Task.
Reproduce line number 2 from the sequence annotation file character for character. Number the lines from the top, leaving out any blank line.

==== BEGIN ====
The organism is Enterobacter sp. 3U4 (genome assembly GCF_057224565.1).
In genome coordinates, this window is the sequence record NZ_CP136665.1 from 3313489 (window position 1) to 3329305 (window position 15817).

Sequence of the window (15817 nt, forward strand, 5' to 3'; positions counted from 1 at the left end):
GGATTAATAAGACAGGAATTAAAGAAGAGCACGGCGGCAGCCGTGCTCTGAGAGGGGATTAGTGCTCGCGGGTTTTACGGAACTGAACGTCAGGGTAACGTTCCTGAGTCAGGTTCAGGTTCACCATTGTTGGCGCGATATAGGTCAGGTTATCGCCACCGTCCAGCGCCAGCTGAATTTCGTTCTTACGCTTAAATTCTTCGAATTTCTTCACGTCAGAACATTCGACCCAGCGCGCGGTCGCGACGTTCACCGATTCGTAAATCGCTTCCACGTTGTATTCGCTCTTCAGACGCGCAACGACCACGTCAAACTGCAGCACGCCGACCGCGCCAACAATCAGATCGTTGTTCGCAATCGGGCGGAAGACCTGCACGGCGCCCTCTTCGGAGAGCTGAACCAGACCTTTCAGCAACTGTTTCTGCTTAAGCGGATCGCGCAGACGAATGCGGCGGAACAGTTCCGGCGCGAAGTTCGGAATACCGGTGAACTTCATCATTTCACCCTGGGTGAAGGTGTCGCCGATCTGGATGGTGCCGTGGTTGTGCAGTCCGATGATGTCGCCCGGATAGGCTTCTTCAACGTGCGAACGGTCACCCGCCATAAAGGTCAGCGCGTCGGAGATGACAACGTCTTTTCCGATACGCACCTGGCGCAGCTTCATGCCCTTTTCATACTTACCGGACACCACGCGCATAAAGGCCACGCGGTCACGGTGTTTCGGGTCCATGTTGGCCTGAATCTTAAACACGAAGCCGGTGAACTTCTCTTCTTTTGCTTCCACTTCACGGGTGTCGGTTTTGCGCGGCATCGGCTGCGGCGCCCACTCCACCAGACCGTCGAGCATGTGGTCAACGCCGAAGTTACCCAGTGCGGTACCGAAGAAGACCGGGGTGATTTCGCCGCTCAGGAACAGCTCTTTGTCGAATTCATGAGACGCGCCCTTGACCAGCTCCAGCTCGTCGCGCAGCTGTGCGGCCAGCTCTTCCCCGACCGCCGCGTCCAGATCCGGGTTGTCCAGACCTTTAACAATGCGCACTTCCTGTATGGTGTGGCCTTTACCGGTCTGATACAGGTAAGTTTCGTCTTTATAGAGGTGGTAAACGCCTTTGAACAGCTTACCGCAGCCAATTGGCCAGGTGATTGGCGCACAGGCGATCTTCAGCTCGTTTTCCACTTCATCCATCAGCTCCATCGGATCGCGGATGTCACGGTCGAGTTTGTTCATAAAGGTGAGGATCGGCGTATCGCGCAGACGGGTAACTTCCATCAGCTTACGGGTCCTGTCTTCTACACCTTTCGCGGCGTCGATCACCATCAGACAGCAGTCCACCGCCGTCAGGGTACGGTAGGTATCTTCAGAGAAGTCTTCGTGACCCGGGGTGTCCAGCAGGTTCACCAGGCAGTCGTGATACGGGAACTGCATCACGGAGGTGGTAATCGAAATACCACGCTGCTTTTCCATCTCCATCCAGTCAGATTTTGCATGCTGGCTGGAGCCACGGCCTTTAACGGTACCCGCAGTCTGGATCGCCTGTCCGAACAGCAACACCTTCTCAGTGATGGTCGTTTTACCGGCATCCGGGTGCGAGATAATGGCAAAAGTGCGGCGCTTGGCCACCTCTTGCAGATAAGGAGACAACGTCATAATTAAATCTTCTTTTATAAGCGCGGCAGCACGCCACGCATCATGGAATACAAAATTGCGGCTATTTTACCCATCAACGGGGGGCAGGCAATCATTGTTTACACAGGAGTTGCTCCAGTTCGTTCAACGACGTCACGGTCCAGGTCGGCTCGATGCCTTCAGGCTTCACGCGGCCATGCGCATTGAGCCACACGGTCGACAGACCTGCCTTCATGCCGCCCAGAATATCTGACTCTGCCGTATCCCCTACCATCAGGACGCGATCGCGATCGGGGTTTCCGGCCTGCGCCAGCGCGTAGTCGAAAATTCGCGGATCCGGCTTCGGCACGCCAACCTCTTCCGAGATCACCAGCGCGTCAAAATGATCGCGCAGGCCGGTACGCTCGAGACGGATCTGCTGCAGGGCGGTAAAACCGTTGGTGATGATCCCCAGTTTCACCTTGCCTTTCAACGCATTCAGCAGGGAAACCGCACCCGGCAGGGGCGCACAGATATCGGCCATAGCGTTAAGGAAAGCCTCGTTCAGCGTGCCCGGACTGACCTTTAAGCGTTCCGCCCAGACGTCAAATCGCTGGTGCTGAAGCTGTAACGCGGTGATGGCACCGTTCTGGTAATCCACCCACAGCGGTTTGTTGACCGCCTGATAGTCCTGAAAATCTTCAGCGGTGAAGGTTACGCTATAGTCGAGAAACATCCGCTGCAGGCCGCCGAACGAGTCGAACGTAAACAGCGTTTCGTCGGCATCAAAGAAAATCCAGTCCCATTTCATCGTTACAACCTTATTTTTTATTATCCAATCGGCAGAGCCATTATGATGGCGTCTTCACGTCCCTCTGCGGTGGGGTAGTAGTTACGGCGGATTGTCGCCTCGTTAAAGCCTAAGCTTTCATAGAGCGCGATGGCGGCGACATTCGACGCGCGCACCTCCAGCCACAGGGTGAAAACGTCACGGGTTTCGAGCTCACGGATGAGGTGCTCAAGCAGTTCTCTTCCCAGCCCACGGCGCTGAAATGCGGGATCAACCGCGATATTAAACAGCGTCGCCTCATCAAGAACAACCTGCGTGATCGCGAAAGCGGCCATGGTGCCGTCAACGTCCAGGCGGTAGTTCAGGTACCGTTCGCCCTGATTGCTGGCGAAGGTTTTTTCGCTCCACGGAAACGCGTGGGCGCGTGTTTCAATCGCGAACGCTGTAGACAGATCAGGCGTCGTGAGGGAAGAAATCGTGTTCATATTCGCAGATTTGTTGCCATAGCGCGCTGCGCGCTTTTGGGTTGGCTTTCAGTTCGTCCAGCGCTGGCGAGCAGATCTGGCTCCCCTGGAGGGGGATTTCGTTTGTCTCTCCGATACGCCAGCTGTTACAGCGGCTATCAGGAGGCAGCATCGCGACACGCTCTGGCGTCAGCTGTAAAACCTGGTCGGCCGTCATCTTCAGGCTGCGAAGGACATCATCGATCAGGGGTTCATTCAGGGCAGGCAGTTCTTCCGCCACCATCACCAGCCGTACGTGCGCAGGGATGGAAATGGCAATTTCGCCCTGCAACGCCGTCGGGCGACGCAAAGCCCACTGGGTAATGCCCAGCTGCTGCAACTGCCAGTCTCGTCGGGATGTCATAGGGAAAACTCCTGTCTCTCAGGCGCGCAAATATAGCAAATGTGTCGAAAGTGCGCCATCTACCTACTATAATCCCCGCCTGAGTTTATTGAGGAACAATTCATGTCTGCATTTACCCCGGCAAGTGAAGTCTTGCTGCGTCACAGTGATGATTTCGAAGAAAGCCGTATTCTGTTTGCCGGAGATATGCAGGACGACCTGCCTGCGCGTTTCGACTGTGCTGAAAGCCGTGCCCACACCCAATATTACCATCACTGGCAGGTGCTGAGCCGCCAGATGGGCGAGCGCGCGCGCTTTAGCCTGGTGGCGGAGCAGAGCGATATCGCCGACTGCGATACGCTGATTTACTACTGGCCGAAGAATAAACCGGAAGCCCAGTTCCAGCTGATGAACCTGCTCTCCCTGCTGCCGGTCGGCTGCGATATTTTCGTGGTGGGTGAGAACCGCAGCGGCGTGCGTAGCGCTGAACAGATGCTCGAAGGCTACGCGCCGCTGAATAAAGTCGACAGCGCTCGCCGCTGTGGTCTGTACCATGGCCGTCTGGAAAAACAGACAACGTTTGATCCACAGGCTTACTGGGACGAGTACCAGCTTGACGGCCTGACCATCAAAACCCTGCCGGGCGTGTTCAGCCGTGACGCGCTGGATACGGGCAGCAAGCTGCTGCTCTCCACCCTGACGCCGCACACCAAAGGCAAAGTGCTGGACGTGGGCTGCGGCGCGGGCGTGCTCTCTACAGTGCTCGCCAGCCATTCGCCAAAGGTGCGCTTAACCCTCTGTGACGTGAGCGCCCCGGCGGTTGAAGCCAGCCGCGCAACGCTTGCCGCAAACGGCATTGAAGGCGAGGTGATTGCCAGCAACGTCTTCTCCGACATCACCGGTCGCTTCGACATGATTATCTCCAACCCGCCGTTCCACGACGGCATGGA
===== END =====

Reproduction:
In genome coordinates, this window is the sequence record NZ_CP136665.1 from 3313489 (window position 1) to 3329305 (window position 15817).